Tuesday, May 12, 2009

an interpreting church

Acts 1:15-22
In those days Peter stood up among the believers (together the crowd numbered about one hundred twenty persons) and said, 16 "Friends, the scripture had to be fulfilled, which the Holy Spirit through David foretold concerning Judas, who became a guide for those who arrested Jesus-- 17 for he was numbered among us and was allotted his share in this ministry." 18 (Now this man acquired a field with the reward of his wickedness; and falling headlong, he burst open in the middle and all his bowels gushed out. 19 This became known to all the residents of Jerusalem, so that the field was called in their language Hakeldama, that is, Field of Blood.) 20 "For it is written in the book of Psalms, 'Let his homestead become desolate, and let there be no one to live in it'; and 'Let another take his position of overseer.' 21 So one of the men who have accompanied us during all the time that the Lord Jesus went in and out among us, 22 beginning from the baptism of John until the day when he was taken up from us-- one of these must become a witness with us to his resurrection.

The first disciples interpreted their role in God’s drama of salvation as they waited for the Holy Spirit. Of course, there was a lot that they knew – they knew something world-shattering had transpired in the person of Jesus and Nazareth. They knew that Jesus had chosen 12 disciples for a reason. They knew that Jesus wanted them to begin witnessing to his resurrection in a particular place – Jerusalem. They knew that in Jesus God was simultaneously renewing and fulfilling the covenant He had made with Israel. And yet, there was a lot they didn’t know – one of them had betrayed Jesus. “The twelve” were down to 11.

And so they had to interpret Judas’ heinous act. They had to interpret how God could save the world when one of characters had seemingly ruined the plot. And the disciple’s act of interpretation required two things. They prayed (v.14) and they searched the scriptures. Through prayer and studying the scriptures, the disciples interpreted Judas’ role in Jesus’ death. “The scripture had to be fulfilled.” Jesus had to die.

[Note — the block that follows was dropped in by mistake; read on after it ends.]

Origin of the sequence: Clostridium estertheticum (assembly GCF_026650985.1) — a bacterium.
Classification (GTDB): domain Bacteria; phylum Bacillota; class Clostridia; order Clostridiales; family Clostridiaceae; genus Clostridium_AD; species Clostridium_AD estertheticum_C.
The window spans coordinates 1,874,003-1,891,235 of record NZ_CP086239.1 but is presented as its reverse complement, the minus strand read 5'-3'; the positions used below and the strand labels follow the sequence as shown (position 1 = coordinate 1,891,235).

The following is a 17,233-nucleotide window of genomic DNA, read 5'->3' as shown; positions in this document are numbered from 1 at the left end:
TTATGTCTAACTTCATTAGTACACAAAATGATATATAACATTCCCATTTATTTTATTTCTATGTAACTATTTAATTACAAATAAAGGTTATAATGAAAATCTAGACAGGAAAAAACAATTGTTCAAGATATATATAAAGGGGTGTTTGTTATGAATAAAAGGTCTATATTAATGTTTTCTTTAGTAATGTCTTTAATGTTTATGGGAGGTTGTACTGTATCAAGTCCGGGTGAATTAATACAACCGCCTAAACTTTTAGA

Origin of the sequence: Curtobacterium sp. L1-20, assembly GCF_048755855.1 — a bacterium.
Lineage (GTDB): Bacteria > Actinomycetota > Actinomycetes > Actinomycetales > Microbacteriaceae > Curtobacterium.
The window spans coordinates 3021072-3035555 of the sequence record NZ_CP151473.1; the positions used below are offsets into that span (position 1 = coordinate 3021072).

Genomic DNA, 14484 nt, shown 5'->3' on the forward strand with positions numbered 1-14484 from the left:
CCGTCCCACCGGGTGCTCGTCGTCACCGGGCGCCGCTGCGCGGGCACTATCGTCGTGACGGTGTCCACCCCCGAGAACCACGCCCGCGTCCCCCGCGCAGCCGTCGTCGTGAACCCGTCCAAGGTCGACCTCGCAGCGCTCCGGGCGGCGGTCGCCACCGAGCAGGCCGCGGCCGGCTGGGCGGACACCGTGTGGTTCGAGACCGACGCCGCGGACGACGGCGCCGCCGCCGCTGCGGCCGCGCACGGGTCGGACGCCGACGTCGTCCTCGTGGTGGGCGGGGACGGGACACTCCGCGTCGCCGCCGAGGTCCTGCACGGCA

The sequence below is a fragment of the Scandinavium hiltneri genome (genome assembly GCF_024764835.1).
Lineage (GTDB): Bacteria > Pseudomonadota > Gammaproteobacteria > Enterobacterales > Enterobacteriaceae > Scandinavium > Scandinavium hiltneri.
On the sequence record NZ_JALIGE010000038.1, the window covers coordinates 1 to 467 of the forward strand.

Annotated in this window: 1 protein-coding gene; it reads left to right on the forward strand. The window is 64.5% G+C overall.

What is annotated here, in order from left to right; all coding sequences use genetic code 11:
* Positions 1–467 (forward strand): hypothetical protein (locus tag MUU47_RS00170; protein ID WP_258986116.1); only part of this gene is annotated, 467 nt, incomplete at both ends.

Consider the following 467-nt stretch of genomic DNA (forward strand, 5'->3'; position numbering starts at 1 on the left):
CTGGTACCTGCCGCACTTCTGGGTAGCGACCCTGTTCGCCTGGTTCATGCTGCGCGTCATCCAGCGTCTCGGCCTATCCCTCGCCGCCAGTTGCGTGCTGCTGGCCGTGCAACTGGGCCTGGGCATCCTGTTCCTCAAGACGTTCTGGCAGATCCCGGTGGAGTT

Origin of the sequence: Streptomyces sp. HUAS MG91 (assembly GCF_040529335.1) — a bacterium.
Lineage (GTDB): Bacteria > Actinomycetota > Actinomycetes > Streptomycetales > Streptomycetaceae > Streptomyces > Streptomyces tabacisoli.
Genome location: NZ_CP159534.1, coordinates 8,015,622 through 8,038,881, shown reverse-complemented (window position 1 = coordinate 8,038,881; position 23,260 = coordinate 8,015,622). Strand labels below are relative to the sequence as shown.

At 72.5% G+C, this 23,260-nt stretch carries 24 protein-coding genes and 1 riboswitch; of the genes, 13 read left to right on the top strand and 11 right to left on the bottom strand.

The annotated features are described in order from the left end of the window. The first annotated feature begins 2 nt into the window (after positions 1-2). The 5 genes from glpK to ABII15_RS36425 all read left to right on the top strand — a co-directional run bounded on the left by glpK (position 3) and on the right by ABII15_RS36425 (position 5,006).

And their interpretation led them to see that Judas had to be replaced. It wasn’t okay to have eleven apostles. After all, Israel had twelve tribes. And in praying and searching the scriptures, the first apostles saw themselves as God’s new Israel – as the people through whom God intended to call the world to repentance. And it wasn’t okay for them to have eleven. For the first apostles saw themselves as the new Israel. Israel had twelve tribes. If the world was to understand the church's new role, they too had to have twelve.

And Matthias was chosen to take Judas’ place.

Jesus didn’t tell them to choose Matthias. Jesus didn’t tell them to choose anyone. But through prayer and searching the scriptures, the first apostle’s interpreted their need for Judas to be replaced.

The task of interpretation still belongs to the church. Through prayer and scripture, our task as God’s people is to interpret God’s Word in our own day and time. The Christian should walk about with a Bible in one hand and a newspaper in the other. For God’s story of salvation still moves forward. Are we paying attention? Have we interpreted our role?

1 comment:

KAM said...

Jacob had twelve sons, but did Israel have twelve tribes?

In Deuteronomy 33, Moses blesses the tribes of Israel: Reuben, Judah, Levi, Benjamin, Joseph, Zebulun, Issachar, Gad, Dan, Naphtali and Asher.

That's only eleven.

"Joseph isn't a tribe," you'll say, "but rather his sons, Ephraim and Manasseh, are both counted as individual tribes -- and that makes twelve."

"Touché," I respond. "But what about Simeon, the second son of Jacob and Leah? Although not mentioned in that text, Simeon is certainly listed in the tribal censuses of Numbers. So that makes thirteen."

"Alas," you reply, "it appears you're correct."

"Alas," I echo, smiling.

"Too bad you aren't," you say. "As usual, you've failed to see the forest for the trees. Take a look at the tribal censuses again. What do you notice about Simeon? That's right, their numbers fell by more than half."

"The rape of Dinah," I say, shaking my head.

"Exactly. And that's not all. Take a look at Joshua 19. You'll find that Simeon is basically absorbed by Judah, bringing the number of tribes back down to twelve."

"Well played, Rev. Newton. Well played."